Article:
First and foremost, before I get into anything, I fully recommend this book. I'm giving it a perfect score...... But if I could I'd give it a higher score.Get it from the library, Amazon, or borrow it from a friend. Read it asap, it's easily one of the best books of the year. I hope it catches fire before 2020 (more on that at the end of the review).I have been on board the Basic Minimum Income train for a long time (ever since I read "Saving Capitalism), and did not need any further convincing First and foremost, before I get into anything, I fully recommend this book. I'm giving it a perfect score...... But if I could I'd give it a higher score.Get it from the library, Amazon, or borrow it from a friend. Read it asap, it's easily one of the best books of the year. I hope it catches fire before 2020 (more on that at the end of the review).I have been on board the Basic Minimum Income train for a long time (ever since I read "Saving Capitalism), and did not need any further convincing that it constituents good policy.... But Yang's book has reinforced my resolve.The book touches all of the main reasons why a BMI is necessary. Rising inequality, stagnant wages, and reduced opportunitys are only getting worse. Rampant destruction of jobs in the future from automation will only exasperate the situation.... And none of the welfare or Social safety nets we currently have will be able to contain the coming tide of joblessness.A BMI is the only real solution to the problem.Yang Proposes a 1000 dollar a month BMI paid for by folding in every other current welfare program, pluss a 10% VAT. I feel that this strategy (called the Freedom Divided) has a real opportunity to work.Yang also suggests shifting from our current form of Capitalism, to human Capitalism. This entails a whole host of highly progressive reforms that would put a smile on any progressive.My favorite is adding a new law that requires one month of jail time for every 100 million dollars used in a bailout or fined by regulatory agencies (applied to the CEO and the largest shareholder, with clawback provisions to pull resources out of those two individuals).It's something real sweeping stuff, and it's extra impressive since this guy is running for president in 2020.I hope he gains in popularity and rides a populist victory to the White House. Much of what he wants is in line with old school socialists like Bernie Sanders...... But he it will be much harder to ignore him as some pipe dream crazy person.He's a former CEO, lawyer, and entrepreneur. He believes in Capitalism, but knows it must change to have a future. If he has a public speaking presence and takes the Democratic nomination..... He can win this thing.He's got my voteI hope he gets your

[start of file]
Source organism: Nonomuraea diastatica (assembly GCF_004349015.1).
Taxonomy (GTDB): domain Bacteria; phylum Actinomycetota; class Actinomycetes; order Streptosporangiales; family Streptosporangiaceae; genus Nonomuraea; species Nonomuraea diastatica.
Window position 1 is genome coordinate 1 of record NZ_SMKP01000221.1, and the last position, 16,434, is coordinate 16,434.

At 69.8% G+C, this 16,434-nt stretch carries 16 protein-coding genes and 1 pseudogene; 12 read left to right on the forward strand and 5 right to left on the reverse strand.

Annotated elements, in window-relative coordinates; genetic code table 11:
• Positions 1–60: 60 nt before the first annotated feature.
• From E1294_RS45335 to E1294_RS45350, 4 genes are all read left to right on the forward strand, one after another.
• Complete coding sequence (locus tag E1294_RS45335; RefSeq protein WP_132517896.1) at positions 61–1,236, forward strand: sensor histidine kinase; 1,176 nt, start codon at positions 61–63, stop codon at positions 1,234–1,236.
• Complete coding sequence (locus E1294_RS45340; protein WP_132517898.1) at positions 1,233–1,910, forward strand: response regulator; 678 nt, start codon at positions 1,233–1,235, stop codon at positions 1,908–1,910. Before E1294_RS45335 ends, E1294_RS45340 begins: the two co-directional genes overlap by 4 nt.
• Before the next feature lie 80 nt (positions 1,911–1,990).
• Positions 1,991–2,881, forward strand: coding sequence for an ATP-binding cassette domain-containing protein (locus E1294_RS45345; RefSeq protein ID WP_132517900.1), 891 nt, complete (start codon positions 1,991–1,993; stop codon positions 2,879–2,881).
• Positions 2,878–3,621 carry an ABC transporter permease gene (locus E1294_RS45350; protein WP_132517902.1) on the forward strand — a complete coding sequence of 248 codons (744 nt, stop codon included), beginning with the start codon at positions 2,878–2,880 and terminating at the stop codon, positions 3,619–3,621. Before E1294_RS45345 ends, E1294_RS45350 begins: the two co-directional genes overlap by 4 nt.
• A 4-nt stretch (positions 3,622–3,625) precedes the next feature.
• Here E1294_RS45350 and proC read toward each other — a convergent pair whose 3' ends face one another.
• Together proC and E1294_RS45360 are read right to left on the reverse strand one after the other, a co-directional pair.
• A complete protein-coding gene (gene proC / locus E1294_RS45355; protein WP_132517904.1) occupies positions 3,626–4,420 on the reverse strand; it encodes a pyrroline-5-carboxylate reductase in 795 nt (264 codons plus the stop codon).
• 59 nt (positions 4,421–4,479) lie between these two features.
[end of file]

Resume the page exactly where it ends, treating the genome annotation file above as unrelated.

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  • Lisa
    January 1, 1970
    I was absolutely shocked by this book and can't stop talking about it. The author gives a background of the largest income sectors in the US, all of which have lost or will lose jobs to automation, including retail and trucking, and the impact this will have on income inequality, families, and the future economy - and he has a plan for how to ameliorate the situation.I'll do pretty much anything to avoid going to a mall (I bought this book from The Major Online Retailer!) and there's no shortage I was absolutely shocked by this book and can't stop talking about it. The author gives a background of the largest income sectors in the US, all of which have lost or will lose jobs to automation, including retail and trucking, and the impact this will have on income inequality, families, and the future economy - and he has a plan for how to ameliorate the situation.I'll do pretty much anything to avoid going to a mall (I bought this book from The Major Online Retailer!) and there's no shortage of vacant retail space in my city, but the bleak statistics on retail were still a surprise.Page 30: "The year 2017 marked the beginning of what is being called the 'Retail Apocalypse.' One hundred thousand department store workers were laid off between October 2016 and May 2017 - more than all of the people employed in the coal industry combined."Page 30: "Credit Suisse estimated that 8,640 major retail locations will close in 2017, the highest number in history, exceeding the 2008 peak during the financial crisis. Credit Suisse also estimated that as many as 147 million square feet of retail space will close in 2017, another all-time high... the equivalent of 52 Malls of America are closing in 2017, or one per week."Page 32: "On average, a single Macy's store generates about $36 million a year. At current sales tax and property tax rates, that store, if closed, would leave a budget hole of several million dollars for the state and county to deal with."What will this mean for our economy and our society if automation continues without a plan for those displaced? Why aren't we discussing this at a national level?